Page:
Poincaré decided to occupy the Ruhr on 11 January 1923, to extract the reparations himself. This, according to historian Sally Marks, "was profitable and caused neither the German hyperinflation, which began in 1922 and ballooned because of German responses to the Ruhr occupation, nor the franc's 1924 collapse, which arose from French financial practices and the evaporation of reparations".[22] The profits, after Ruhr-Rhineland occupation costs, were nearly 900 million gold marks.[23] During the Ruhr crisis, Poincaré received a message from Édouard Herriot, who had been in close contact with the Soviet Foreign Commissar Georgy Chicherin that the Soviet Union wished to establish diplomatic relations with France.[24] Poincaré, despite his anti-communism was interested in the Soviet offer as it offered a way of perhaps severing the Soviet Union from Germany, but insisted that the Soviets would have to honor all of the Russian debts the Soviet government had repudiated in 1918, plus pay the interest on the debts that had been accumulated since 1918 and offer compensation to French businesses for all of their assets that the Soviet regime had nationalised.[25] Poincaré's conditions proved to be unacceptable to the Soviets.[25] Poincaré lost the 1924 parliamentary election "more from the franc's collapse and the ensuing taxation than from diplomatic isolation".[26]

Hall argues that Poincaré was not a vindictive nationalist. Despite his disagreements with Britain, he desired to preserve the Anglo-French entente. When he ordered the French occupation of the Ruhr valley in 1923, his aims were moderate. He did not try to revive Rhenish separatism. His major goal was the winning of German compliance with the Versailles treaty. Though Poincaré's aims were moderate, his inflexible methods and authoritarian personality led to the failure of his diplomacy.[27]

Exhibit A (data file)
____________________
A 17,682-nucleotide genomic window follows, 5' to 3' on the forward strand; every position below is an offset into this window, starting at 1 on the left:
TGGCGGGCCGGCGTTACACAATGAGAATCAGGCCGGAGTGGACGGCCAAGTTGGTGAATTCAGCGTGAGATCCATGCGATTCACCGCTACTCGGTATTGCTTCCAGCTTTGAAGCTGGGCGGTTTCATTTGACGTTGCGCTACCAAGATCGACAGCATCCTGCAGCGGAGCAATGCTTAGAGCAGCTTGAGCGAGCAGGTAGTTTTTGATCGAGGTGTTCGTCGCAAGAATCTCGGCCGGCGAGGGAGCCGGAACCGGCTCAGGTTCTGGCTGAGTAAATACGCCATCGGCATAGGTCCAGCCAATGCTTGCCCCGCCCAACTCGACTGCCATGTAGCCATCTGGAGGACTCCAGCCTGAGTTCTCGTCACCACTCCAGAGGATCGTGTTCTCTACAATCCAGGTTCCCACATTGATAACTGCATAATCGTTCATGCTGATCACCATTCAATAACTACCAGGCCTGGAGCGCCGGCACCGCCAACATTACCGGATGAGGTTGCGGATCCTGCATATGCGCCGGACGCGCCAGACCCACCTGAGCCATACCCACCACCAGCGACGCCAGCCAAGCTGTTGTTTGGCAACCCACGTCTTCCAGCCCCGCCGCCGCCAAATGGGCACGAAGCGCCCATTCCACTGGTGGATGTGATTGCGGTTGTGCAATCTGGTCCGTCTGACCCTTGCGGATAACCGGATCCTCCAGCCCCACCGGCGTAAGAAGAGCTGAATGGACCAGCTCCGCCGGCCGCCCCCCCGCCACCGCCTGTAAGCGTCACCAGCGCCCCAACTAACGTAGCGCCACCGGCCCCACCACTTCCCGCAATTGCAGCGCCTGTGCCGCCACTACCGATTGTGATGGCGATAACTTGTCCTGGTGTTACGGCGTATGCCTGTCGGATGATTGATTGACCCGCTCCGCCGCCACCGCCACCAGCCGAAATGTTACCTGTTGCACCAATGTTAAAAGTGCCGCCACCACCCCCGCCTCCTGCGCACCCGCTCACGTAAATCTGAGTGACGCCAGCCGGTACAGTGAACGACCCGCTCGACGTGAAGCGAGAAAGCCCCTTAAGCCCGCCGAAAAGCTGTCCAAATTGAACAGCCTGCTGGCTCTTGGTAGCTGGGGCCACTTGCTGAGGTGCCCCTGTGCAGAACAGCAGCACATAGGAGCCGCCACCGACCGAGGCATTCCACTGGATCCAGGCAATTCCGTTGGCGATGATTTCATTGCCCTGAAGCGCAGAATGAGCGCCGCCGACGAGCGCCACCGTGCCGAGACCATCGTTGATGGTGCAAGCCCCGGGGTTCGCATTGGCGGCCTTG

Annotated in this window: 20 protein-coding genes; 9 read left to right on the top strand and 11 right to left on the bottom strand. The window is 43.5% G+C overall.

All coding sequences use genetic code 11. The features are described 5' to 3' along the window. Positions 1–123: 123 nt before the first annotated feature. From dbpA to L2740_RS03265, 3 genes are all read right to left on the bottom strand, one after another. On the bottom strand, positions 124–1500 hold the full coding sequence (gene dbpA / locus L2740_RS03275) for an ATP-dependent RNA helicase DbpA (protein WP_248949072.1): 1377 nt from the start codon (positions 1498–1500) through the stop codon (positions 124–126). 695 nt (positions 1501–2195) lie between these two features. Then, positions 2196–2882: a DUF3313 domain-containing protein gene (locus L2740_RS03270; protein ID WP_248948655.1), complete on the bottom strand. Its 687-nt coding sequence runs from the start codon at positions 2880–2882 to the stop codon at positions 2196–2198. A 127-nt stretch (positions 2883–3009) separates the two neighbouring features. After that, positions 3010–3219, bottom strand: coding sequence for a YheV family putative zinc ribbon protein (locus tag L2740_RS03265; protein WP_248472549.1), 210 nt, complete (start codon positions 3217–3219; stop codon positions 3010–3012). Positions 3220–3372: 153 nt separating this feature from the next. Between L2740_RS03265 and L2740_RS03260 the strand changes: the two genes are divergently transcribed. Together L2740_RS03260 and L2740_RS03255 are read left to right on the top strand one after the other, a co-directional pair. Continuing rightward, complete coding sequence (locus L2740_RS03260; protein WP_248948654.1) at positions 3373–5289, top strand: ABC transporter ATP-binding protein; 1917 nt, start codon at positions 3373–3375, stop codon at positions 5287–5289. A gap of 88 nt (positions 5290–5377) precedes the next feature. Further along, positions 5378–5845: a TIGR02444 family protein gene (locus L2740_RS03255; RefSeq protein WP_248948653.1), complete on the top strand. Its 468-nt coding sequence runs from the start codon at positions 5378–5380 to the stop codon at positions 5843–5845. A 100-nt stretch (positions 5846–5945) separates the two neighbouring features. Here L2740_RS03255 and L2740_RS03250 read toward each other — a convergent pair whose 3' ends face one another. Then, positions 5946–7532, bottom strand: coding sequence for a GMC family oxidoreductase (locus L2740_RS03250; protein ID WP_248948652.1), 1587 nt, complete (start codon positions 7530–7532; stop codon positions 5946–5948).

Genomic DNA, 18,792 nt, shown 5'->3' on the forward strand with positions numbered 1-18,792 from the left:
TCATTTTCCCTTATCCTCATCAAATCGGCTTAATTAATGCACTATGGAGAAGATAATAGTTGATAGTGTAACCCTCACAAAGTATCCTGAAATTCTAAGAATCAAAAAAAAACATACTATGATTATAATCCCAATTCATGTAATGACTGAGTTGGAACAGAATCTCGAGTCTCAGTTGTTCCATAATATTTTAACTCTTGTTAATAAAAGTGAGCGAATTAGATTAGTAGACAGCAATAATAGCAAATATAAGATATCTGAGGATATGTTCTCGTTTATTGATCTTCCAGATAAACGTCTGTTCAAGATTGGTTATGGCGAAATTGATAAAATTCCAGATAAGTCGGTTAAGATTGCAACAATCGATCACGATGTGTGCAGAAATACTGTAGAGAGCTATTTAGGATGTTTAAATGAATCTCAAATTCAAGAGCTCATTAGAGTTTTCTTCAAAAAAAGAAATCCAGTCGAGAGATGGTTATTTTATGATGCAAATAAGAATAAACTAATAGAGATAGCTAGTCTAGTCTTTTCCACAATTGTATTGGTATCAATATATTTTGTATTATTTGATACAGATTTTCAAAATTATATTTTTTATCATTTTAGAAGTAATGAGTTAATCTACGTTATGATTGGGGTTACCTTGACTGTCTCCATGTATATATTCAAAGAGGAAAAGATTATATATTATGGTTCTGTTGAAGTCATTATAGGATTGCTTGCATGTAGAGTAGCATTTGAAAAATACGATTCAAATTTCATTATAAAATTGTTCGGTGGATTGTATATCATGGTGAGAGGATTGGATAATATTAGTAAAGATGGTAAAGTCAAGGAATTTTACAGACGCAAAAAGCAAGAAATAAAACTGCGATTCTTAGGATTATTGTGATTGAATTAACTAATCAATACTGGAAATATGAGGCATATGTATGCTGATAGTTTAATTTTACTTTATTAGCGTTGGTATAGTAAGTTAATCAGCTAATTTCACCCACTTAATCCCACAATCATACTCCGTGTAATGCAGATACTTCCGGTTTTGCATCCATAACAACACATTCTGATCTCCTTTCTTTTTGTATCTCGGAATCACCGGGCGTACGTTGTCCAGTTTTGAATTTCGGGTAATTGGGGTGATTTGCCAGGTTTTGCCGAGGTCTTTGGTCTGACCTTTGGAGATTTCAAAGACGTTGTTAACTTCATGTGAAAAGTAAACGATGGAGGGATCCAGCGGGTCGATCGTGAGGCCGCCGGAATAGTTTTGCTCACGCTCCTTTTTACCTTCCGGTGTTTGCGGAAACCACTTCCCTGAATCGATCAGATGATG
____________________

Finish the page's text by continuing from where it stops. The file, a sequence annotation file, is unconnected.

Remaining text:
Third premiership[edit]

A 1932 electoral leaflet supporting Raymond Poincaré's achievements

Financial crisis brought him back to power in 1926, and he once again became Prime Minister and Finance Minister until his retirement in 1929.

As early as 1915, Raymond Poincaré introduced a controversial denaturalization law which was applied to naturalized French citizens with "enemy origins" who had continued to maintain their original nationality. Through another law passed in 1927, the government could denaturalize any new citizen who committed acts contrary to French "national interest".

He died in Paris in 1934.

Family[edit]

His brother, Lucien Poincaré (1862–1920), a physicist, became inspector-general of public instruction in 1902. He is the author of La Physique moderne (1906) and L'Électricité (1907). Jules Henri Poincaré (1854–1912), a much more distinguished physicist and mathematician, belonged to another branch of the same family.

Ministries[edit]

First ministry, 21 January 1912 – 21 January 1913[edit]

Changes

Second ministry, 15 January 1922 – 29 March 1924[edit]

Changes

  • 5 October 1922 – Maurice Colrat succeeds Barthou as Minister of Justice.

Third ministry, 29 March – 9 June 1924[edit]

Fourth ministry, 23 July 1926 – 11 November 1928[edit]

Changes

  • 1 June 1928 – Louis Loucheur succeeds Fallières as Minister of Labour, Hygiene, Welfare Work, and Social Security Provisions
  • 14 September 1928 – Laurent Eynac enters the ministry as Minister of Air. Henry Chéron succeeds Bokanowski as Minister of Commerce and Industry, and also becomes Minister of Posts and Telegraphs.